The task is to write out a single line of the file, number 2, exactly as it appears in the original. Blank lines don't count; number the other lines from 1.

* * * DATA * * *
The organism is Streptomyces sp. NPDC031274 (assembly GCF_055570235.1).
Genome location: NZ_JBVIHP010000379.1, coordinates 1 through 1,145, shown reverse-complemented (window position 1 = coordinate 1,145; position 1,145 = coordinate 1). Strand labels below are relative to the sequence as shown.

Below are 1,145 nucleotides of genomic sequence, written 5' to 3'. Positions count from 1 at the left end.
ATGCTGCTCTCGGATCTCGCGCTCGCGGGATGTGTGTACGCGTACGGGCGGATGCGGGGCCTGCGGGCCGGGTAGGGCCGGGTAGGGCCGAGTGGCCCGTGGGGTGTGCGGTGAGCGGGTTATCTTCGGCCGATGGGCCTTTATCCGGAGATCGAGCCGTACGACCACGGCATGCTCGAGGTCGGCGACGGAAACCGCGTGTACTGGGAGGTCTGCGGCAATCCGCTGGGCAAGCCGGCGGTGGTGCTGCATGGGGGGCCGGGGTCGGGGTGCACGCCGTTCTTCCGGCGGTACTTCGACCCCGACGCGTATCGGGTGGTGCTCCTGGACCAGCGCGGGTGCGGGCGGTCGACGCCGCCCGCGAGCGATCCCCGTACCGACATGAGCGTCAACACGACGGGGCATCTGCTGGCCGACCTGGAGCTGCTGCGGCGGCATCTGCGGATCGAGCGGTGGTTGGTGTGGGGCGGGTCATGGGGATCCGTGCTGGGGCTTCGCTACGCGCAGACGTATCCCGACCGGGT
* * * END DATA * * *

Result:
Genome location: NZ_JBVIHP010000379.1, coordinates 1 through 1,145, shown reverse-complemented (window position 1 = coordinate 1,145; position 1,145 = coordinate 1). Strand labels below are relative to the sequence as shown.